Three minutes and 15 seconds into the video clip that has become widely known as Herman Cain’s “oops” moment, the Georgia businessman offered this defense for flubbing a question on Libya: “Some people want to say, ‘Well, as president, you’re supposed to know everything.’ No, you don’t!”

Cain’s unapologetic rejoinder could just as well apply to his entire presidential campaign, which celebrates doing things differently so often that it has become a defining characteristic of his bid. Cain hasn’t traveled much to the early states. He has responded inconsistently to the sexual harassment allegations that plunged his campaign into turmoil two weeks ago. He has displayed a lack of knowledge on a variety of policy issues, sometimes contradicting himself in the same conversation.

Cain is making the unusual bet that in a strange GOP primary, he can remain a front-runner without acting like one. In recent weeks, his campaign has taken a few steps closer to normal: It has hired more staff members, brought in experts for candidate briefings and even tried to make Cain sleep eight hours a night. (A campaign spokesman said his Libya response was partly due to the fact that he had slept only four hours the previous night.)

But, for the most part, Cain is still acting like what he was a few months ago: a bluff, confident long shot who doesn’t care much about what he doesn’t know.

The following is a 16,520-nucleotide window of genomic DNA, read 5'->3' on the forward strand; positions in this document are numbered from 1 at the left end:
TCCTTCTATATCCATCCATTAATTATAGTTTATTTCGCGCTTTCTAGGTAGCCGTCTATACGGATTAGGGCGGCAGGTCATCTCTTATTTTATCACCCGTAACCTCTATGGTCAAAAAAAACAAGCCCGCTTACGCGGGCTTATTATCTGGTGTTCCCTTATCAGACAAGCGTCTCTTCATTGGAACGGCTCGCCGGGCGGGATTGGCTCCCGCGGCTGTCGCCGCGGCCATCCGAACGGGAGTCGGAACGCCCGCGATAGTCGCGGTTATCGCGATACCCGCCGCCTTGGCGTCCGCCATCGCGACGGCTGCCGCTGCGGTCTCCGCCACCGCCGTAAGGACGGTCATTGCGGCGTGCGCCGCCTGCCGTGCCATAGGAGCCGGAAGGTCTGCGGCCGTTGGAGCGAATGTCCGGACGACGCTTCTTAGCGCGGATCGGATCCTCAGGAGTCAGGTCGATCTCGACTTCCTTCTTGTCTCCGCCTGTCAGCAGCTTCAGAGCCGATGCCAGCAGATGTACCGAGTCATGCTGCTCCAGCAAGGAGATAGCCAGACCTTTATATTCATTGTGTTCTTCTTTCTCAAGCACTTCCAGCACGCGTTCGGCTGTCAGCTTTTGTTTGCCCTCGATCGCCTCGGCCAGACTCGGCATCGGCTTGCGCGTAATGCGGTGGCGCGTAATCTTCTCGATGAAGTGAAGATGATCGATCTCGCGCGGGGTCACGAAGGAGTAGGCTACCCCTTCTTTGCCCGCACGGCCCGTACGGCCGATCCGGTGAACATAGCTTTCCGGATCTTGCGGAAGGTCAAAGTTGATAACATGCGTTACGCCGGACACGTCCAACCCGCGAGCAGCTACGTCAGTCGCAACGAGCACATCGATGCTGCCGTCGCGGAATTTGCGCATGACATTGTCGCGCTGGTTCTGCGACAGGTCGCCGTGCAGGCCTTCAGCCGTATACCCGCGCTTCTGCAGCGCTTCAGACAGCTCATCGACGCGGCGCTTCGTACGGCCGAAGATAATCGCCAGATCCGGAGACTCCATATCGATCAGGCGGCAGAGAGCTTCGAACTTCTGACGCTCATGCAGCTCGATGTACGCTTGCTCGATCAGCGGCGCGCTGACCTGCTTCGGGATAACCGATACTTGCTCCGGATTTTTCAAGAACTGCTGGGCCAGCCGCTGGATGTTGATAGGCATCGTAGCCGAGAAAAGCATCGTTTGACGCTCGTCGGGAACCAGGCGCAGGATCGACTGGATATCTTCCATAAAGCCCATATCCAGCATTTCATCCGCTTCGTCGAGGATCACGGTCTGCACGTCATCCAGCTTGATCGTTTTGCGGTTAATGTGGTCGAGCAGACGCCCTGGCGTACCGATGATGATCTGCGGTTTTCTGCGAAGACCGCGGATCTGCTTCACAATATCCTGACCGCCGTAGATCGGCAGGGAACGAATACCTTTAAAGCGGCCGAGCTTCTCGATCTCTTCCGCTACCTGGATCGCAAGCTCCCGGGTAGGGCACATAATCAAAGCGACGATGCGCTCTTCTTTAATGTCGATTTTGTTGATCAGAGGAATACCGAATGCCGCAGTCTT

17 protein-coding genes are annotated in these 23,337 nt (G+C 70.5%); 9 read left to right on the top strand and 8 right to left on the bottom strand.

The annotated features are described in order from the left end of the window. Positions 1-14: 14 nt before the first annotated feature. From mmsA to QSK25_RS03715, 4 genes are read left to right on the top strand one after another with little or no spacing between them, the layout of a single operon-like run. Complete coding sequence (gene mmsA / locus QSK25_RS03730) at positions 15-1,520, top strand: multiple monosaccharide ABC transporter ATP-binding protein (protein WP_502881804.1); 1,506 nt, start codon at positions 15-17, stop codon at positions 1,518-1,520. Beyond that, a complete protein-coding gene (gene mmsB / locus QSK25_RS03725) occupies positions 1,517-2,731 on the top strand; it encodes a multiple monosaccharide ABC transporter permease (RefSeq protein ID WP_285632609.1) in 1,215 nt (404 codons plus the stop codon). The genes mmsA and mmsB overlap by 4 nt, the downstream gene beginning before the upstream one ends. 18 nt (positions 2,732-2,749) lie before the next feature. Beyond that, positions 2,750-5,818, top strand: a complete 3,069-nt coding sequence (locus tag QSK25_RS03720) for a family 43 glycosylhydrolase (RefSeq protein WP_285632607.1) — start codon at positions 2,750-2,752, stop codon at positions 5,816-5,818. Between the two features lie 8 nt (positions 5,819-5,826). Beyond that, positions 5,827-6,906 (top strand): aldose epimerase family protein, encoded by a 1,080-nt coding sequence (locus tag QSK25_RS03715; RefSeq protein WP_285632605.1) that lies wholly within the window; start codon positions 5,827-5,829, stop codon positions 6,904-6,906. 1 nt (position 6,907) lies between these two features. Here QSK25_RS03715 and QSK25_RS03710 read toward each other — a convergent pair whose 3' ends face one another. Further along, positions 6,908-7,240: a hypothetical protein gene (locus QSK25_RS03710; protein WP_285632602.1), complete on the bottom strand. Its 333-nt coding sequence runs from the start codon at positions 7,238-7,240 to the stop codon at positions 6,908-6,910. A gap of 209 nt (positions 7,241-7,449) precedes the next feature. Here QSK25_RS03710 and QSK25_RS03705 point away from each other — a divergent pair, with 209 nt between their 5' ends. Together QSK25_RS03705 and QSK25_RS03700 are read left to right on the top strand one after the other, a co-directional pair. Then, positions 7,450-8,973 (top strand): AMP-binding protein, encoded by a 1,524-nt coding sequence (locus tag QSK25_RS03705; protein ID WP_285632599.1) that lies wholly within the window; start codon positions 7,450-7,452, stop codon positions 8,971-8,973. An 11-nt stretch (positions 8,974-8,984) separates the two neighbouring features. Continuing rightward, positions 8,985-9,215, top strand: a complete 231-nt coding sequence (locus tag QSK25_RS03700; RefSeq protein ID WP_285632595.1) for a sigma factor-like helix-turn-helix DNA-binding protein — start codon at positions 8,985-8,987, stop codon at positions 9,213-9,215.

And, although his numbers have slipped nationally in several polls conducted since the onset of the harassment scandal, many of his supporters, apparently, agree with him — particularly in crucial Iowa, where Cain remains locked in a four-way tie for first place.

On Tuesday, the candidate took a rare swing through Iowa, an early-voting state where he has been largely absent and where he has built none of the grass-roots organization considered crucial to drawing out caucus-goers. He was met there with more questions about his Libya gaffe, which came during a videotaped interview with the editorial board of the Milwaukee Journal Sentinel.

Campaigning in Dubuque, Cain was asked how he learns about foreign policy and what he reads to keep informed about the news.

“I’ve had meetings with people like Dr. Henry Kissinger. I’ve had meetings with former [United Nations] ambassador [John] Bolton. I’ve had meetings with people who used to work in the Reagan administration on foreign policy. So there’s a lot of people that have a lot of knowledge, and I meet with them on a regular basis.”